Running is a good cardio workout that works all of your major muscle groups and gets your heart rate up and your blood pumping.
The CDC recommends that adults get at least 150 minutes of moderate activity each week. You can average this out to 30 minutes 5 days per week. If you prefer more vigorous activity – like running – you can aim for 75 minutes per week instead. This averages out to only 15 minutes 5 days per week.
When you start a run, your body moves from a resting state to an active one. Your breathing deepens and becomes heavier. Your pulse speeds up as your blood pumps faster through your body to send oxygen to your muscles and brain.
As you set your pace, your body releases hormones called endorphins. These add to the “runner’s high” that many runners talk about after a vigorous workout. The endorphins help keep your muscles from feeling pain during your run and improve your mood.
Which Muscles Are Used in Running?
When you run, your muscles propel you in a forward motion. It’s not just your legs doing the work. Your entire body is engaged in your running effort.
At the beginning of your stride, when your foot hits the ground, your quadriceps – the large muscles on the front of your thigh – are doing most of the work. As your body moves forward, the effort shifts into your gastrocnemius muscles. These are on the upper back of your calf.
Research shows that arms don’t add to your forward motion. But your arms are busy counterbalancing the momentum of your lower half. Most of your muscles are engaged during a run, but your quadriceps and gastrocnemius get credit for doing the most work.
Benefits of Running
Higher endorphin levels. Endorphins create an overall sense of well-being. You may feel good while you run, or you may be in a better mood afterward. You may have a distinct runner’s high or just a better overall mood. Each person is different.
Better sleep. When you get your energy up and your blood pumping with a vigorous exercise like running, you get a more restful night’s sleep. Better sleep quality may lead to:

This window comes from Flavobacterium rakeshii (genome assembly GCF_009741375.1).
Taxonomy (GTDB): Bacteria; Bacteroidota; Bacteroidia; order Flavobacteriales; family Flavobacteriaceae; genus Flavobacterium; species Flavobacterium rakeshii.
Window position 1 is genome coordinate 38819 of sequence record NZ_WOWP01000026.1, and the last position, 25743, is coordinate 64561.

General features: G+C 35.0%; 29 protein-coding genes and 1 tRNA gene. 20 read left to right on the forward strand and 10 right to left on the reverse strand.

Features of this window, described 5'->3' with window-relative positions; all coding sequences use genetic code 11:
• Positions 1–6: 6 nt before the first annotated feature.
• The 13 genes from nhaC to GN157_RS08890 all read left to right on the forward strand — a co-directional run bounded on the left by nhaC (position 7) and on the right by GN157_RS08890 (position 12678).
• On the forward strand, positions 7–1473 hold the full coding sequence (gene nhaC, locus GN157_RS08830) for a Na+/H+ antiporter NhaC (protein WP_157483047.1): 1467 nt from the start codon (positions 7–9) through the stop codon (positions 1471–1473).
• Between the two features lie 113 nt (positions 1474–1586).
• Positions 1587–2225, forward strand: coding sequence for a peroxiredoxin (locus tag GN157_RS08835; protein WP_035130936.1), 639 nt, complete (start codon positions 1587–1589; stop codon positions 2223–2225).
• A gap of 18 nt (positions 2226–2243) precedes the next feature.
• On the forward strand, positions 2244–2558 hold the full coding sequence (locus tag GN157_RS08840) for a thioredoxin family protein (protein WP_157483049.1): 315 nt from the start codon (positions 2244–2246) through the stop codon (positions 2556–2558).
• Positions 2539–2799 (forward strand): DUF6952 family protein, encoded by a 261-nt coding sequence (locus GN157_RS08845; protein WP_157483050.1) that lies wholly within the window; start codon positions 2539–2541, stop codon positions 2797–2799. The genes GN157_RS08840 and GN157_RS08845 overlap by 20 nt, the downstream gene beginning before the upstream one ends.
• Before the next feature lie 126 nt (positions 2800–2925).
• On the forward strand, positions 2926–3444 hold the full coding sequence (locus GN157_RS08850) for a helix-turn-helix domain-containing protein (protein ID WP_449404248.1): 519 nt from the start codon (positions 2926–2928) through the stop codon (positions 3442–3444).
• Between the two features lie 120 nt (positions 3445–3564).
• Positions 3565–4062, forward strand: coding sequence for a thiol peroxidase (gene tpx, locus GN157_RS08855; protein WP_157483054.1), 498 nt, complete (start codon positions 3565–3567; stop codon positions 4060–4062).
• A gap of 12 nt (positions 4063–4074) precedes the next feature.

- Faster metabolism
- Improved organ function
- More physical energy
- Mental clarity
Lower risk of depression. One of the most common mental health conditions – depression – can become a downward spiral of draining symptoms and even make physical illnesses worse. Running may lessen the effects of depression in your life.
Better bone density. The physical impact of running is known to boost your bone density. If you’re at risk for thinning bones (or osteoporosis), running lowers the chance of broken bones as you age.
Stronger muscles. When you run, all of your major muscle groups are engaged. Your legs work to move you forward. Your arms provide balance. Your core is engaged in keeping you strong and steady.
More endurance. Running challenges your body in ways that many other activities don’t. When you run, you build up your endurance for everyday things that you may otherwise not have the energy for.
Risks of Running
Running is safe as long as you keep good form and are careful of your surroundings. With any physical activity, there is a risk of injury. Most running injuries come from overuse. This includes:
- Runner’s knee. You may have pain from your kneecap rubbing on your thigh bone.
- Achilles tendon pain. This is pain that runs from your heel up to the bottom part of your calf. This area may be stiff or overworked from the repetitive motion of running.
- Shin splints. The force of your feet hitting the ground may drive pain up the front of your legs. Shin splints are usually caused by inflammation when you don’t allow your body to rest.
- Stress fractures. You may have from minor breaks in your bone that cause discomfort and pain.
Make sure you listen to your body and slow down when you need to. This may mean taking days or weeks off from your running routine to prevent injury.
Talk to your doctor before starting a running plan. They can discuss any health conditions and your overall health. If you’re a beginner, take it slow and ease into running.